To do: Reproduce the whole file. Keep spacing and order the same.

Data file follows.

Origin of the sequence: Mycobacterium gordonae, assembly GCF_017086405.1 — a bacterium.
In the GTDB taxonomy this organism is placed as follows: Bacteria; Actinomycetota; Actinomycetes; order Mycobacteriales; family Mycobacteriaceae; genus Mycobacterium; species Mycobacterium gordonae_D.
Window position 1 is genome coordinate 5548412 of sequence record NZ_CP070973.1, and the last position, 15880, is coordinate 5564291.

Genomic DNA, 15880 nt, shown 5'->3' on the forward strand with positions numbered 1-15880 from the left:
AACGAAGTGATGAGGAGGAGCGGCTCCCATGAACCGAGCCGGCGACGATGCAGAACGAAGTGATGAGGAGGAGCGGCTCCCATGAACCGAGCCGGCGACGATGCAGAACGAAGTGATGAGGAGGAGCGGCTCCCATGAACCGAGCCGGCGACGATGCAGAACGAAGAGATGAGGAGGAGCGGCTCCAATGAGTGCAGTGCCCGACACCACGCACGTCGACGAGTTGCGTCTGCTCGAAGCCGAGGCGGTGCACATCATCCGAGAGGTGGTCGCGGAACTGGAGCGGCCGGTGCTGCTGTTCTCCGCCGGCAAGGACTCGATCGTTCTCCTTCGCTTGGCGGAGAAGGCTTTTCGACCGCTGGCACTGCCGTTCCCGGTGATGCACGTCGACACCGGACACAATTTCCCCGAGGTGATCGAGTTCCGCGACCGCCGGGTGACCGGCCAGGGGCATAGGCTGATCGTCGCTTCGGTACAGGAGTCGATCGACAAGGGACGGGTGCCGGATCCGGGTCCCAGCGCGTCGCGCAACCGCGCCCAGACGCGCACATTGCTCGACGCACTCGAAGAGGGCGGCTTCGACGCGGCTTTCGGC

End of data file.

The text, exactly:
Origin of the sequence: Mycobacterium gordonae, assembly GCF_017086405.1 — a bacterium.
In the GTDB taxonomy this organism is placed as follows: Bacteria; Actinomycetota; Actinomycetes; order Mycobacteriales; family Mycobacteriaceae; genus Mycobacterium; species Mycobacterium gordonae_D.
Window position 1 is genome coordinate 5548412 of sequence record NZ_CP070973.1, and the last position, 15880, is coordinate 5564291.

Genomic DNA, 15880 nt, shown 5'->3' on the forward strand with positions numbered 1-15880 from the left:
AACGAAGTGATGAGGAGGAGCGGCTCCCATGAACCGAGCCGGCGACGATGCAGAACGAAGTGATGAGGAGGAGCGGCTCCCATGAACCGAGCCGGCGACGATGCAGAACGAAGTGATGAGGAGGAGCGGCTCCCATGAACCGAGCCGGCGACGATGCAGAACGAAGAGATGAGGAGGAGCGGCTCCAATGAGTGCAGTGCCCGACACCACGCACGTCGACGAGTTGCGTCTGCTCGAAGCCGAGGCGGTGCACATCATCCGAGAGGTGGTCGCGGAACTGGAGCGGCCGGTGCTGCTGTTCTCCGCCGGCAAGGACTCGATCGTTCTCCTTCGCTTGGCGGAGAAGGCTTTTCGACCGCTGGCACTGCCGTTCCCGGTGATGCACGTCGACACCGGACACAATTTCCCCGAGGTGATCGAGTTCCGCGACCGCCGGGTGACCGGCCAGGGGCATAGGCTGATCGTCGCTTCGGTACAGGAGTCGATCGACAAGGGACGGGTGCCGGATCCGGGTCCCAGCGCGTCGCGCAACCGCGCCCAGACGCGCACATTGCTCGACGCACTCGAAGAGGGCGGCTTCGACGCGGCTTTCGGC